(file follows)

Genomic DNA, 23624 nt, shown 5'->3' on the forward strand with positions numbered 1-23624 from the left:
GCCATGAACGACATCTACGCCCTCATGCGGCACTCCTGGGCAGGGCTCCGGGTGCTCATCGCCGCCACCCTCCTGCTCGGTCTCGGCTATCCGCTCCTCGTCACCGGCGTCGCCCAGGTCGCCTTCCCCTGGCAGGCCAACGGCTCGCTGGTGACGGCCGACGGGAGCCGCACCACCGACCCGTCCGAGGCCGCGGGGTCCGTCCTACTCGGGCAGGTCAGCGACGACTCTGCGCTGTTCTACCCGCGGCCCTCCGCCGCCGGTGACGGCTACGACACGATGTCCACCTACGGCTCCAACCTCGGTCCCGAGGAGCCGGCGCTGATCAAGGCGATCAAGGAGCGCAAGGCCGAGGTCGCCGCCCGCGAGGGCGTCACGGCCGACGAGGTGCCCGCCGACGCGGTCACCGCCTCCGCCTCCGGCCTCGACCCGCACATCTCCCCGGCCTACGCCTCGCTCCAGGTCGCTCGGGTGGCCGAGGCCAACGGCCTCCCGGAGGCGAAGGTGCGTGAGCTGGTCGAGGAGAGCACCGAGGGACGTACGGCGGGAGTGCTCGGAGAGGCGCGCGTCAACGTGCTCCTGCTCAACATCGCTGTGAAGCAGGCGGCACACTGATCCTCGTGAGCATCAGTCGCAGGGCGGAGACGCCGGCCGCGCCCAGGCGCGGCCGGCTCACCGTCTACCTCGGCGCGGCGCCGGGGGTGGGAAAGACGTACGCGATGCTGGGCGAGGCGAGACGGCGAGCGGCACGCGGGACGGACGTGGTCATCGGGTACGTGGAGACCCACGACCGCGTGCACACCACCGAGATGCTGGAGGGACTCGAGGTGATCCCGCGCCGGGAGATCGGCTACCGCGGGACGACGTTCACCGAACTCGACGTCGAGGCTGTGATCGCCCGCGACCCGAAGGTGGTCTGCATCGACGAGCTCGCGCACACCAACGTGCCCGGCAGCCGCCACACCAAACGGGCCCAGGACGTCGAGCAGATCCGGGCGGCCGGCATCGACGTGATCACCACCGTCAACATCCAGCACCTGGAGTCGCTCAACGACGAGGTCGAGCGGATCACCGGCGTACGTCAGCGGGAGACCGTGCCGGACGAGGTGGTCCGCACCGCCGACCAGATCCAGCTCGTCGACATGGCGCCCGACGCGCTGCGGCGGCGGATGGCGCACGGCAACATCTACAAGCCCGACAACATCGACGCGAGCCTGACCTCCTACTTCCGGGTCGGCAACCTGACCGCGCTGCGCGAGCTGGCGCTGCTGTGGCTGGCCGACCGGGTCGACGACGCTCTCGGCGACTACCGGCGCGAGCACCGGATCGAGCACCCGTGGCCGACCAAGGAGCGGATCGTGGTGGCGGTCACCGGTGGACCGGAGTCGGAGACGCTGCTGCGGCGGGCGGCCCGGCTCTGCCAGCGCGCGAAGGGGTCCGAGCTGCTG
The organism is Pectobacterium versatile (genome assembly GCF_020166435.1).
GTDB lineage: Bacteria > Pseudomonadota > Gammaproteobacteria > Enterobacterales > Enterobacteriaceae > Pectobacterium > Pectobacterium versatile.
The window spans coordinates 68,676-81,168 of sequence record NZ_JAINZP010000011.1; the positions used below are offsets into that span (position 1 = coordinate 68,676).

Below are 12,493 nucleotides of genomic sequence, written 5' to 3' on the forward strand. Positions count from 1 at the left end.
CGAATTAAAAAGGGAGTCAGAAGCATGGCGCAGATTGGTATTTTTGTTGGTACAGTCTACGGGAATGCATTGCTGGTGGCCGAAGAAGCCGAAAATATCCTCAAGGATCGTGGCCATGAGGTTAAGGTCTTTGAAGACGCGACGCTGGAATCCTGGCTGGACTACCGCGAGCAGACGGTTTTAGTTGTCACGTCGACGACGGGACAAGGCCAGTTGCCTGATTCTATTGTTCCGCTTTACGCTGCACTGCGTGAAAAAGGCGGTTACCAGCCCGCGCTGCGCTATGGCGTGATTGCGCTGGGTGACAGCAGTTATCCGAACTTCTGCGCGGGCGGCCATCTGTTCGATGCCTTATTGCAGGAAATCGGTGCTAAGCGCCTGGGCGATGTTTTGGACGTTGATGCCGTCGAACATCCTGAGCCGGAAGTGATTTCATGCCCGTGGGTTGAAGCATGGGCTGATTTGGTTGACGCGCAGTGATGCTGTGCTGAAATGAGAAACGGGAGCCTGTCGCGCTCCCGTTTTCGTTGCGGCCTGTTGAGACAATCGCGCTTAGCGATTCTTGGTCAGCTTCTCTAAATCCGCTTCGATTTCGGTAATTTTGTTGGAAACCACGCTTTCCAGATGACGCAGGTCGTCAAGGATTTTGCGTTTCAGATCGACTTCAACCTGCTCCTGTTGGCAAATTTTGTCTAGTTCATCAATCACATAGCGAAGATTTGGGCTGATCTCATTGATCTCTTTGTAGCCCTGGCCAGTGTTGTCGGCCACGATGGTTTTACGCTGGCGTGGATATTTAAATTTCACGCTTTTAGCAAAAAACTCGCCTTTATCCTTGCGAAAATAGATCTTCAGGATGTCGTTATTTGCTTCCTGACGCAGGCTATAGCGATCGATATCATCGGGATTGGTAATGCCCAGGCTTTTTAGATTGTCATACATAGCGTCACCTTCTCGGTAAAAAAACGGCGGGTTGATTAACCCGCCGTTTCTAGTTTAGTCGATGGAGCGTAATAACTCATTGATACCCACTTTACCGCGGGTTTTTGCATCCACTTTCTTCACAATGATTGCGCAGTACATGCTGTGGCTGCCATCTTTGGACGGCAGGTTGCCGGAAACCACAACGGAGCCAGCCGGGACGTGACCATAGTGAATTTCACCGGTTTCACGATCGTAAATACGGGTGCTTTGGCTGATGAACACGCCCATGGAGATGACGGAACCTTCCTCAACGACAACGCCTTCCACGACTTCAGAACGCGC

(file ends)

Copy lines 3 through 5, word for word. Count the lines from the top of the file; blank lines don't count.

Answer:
The organism is Pectobacterium versatile (genome assembly GCF_020166435.1).
GTDB lineage: Bacteria > Pseudomonadota > Gammaproteobacteria > Enterobacterales > Enterobacteriaceae > Pectobacterium > Pectobacterium versatile.
The window spans coordinates 68,676-81,168 of sequence record NZ_JAINZP010000011.1; the positions used below are offsets into that span (position 1 = coordinate 68,676).